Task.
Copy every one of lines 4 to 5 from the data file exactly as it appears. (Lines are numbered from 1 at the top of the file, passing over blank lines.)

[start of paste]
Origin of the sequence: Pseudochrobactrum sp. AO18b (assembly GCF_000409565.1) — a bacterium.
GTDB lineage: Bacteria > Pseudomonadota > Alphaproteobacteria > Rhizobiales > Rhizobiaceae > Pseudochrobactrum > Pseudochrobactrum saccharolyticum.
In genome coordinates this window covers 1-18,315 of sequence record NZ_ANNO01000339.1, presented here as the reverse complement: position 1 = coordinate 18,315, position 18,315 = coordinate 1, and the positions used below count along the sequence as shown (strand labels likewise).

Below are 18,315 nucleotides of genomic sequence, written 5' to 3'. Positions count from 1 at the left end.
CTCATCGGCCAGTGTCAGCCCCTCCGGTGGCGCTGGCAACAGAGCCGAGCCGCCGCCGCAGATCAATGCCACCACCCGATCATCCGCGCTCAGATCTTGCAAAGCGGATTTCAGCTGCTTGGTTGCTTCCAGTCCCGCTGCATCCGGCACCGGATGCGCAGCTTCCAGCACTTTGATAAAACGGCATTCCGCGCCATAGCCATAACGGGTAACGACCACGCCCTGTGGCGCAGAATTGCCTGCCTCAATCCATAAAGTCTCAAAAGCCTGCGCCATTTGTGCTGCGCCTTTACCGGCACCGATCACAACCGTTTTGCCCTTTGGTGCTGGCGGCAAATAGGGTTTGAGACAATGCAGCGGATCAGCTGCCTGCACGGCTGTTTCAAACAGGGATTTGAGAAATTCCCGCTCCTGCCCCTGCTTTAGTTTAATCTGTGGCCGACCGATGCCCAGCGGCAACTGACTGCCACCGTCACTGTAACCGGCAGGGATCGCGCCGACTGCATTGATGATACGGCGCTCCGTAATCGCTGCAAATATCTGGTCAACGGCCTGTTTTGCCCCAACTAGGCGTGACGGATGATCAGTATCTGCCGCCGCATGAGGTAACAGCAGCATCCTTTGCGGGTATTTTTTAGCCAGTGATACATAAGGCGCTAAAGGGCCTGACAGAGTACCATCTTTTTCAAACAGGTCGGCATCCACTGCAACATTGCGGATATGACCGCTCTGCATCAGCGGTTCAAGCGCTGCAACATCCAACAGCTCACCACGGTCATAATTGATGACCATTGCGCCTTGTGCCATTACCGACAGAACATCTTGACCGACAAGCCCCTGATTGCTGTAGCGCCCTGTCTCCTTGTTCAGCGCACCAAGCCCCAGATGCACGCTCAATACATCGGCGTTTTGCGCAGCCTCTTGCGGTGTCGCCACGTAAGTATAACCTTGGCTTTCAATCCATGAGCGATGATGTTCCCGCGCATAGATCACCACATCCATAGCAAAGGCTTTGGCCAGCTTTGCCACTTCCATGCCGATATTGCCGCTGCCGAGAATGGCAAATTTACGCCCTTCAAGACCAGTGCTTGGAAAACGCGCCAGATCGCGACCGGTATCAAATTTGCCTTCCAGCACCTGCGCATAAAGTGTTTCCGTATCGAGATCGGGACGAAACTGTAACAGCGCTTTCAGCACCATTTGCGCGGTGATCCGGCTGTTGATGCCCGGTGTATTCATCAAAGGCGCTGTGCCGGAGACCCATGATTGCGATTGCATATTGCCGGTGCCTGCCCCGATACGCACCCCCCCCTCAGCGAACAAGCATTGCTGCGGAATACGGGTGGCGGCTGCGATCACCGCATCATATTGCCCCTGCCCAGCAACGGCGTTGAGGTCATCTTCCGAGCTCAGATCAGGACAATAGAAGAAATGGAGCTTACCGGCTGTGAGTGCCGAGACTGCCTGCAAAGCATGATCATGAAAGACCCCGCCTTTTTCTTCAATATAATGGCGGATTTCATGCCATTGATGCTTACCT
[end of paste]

Below are 18,315 nucleotides of genomic sequence, written 5' to 3'. Positions count from 1 at the left end.
CTCATCGGCCAGTGTCAGCCCCTCCGGTGGCGCTGGCAACAGAGCCGAGCCGCCGCCGCAGATCAATGCCACCACCCGATCATCCGCGCTCAGATCTTGCAAAGCGGATTTCAGCTGCTTGGTTGCTTCCAGTCCCGCTGCATCCGGCACCGGATGCGCAGCTTCCAGCACTTTGATAAAACGGCATTCCGCGCCATAGCCATAACGGGTAACGACCACGCCCTGTGGCGCAGAATTGCCTGCCTCAATCCATAAAGTCTCAAAAGCCTGCGCCATTTGTGCTGCGCCTTTACCGGCACCGATCACAACCGTTTTGCCCTTTGGTGCTGGCGGCAAATAGGGTTTGAGACAATGCAGCGGATCAGCTGCCTGCACGGCTGTTTCAAACAGGGATTTGAGAAATTCCCGCTCCTGCCCCTGCTTTAGTTTAATCTGTGGCCGACCGATGCCCAGCGGCAACTGACTGCCACCGTCACTGTAACCGGCAGGGATCGCGCCGACTGCATTGATGATACGGCGCTCCGTAATCGCTGCAAATATCTGGTCAACGGCCTGTTTTGCCCCAACTAGGCGTGACGGATGATCAGTATCTGCCGCCGCATGAGGTAACAGCAGCATCCTTTGCGGGTATTTTTTAGCCAGTGATACATAAGGCGCTAAAGGGCCTGACAGAGTACCATCTTTTTCAAACAGGTCGGCATCCACTGCAACATTGCGGATATGACCGCTCTGCATCAGCGGTTCAAGCGCTGCAACATCCAACAGCTCACCACGGTCATAATTGATGACCATTGCGCCTTGTGCCATTACCGACAGAACATCTTGACCGACAAGCCCCTGATTGCTGTAGCGCCCTGTCTCCTTGTTCAGCGCACCAAGCCCCAGATGCACGCTCAATACATCGGCGTTTTGCGCAGCCTCTTGCGGTGTCGCCACGTAAGTATAACCTTGGCTTTCAATCCATGAGCGATGATGTTCCCGCGCATAGATCACCACATCCATAGCAAAGGCTTTGGCCAGCTTTGCCACTTCCATGCCGATATTGCCGCTGCCGAGAATGGCAAATTTACGCCCTTCAAGACCAGTGCTTGGAAAACGCGCCAGATCGCGACCGGTATCAAATTTGCCTTCCAGCACCTGCGCATAAAGTGTTTCCGTATCGAGATCGGGACGAAACTGTAACAGCGCTTTCAGCACCATTTGCGCGGTGATCCGGCTGTTGATGCCCGGTGTATTCATCAAAGGCGCTGTGCCGGAGACCCATGATTGCGATTGCATATTGCCGGTGCCTGCCCCGATACGCACCCCCCCCTCAGCGAACAAGCATTGCTGCGGAATACGGGTGGCGGCTGCGATCACCGCATCATATTGCCCCTGCCCAGCAACGGCGTTGAGGTCATCTTCCGAGCTCAGATCAGGACAATAGAAGAAATGGAGCTTACCGGCTGTGAGTGCCGAGACTGCCTGCAAAGCATGATCATGAAAGACCCCGCCTTTTTCTTCAATATAATGGCGGATTTCATGCCATTGATGCTTACCT